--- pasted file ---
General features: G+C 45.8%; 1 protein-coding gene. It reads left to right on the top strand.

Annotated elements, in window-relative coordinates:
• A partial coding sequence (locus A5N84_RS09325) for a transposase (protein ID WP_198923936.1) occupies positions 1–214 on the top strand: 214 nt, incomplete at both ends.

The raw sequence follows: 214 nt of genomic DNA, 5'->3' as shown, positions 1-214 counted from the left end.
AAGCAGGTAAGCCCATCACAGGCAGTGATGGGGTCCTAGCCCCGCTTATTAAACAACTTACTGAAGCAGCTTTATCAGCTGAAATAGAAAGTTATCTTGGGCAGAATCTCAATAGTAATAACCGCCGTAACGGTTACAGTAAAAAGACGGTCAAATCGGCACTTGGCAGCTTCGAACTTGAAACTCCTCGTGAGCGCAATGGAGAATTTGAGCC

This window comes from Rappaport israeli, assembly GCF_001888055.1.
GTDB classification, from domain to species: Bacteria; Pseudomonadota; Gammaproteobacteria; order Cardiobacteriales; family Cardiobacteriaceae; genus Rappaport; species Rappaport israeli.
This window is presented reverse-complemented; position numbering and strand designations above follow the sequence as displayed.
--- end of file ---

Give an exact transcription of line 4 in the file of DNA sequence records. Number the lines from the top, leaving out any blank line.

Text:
The raw sequence follows: 214 nt of genomic DNA, 5'->3' as shown, positions 1-214 counted from the left end.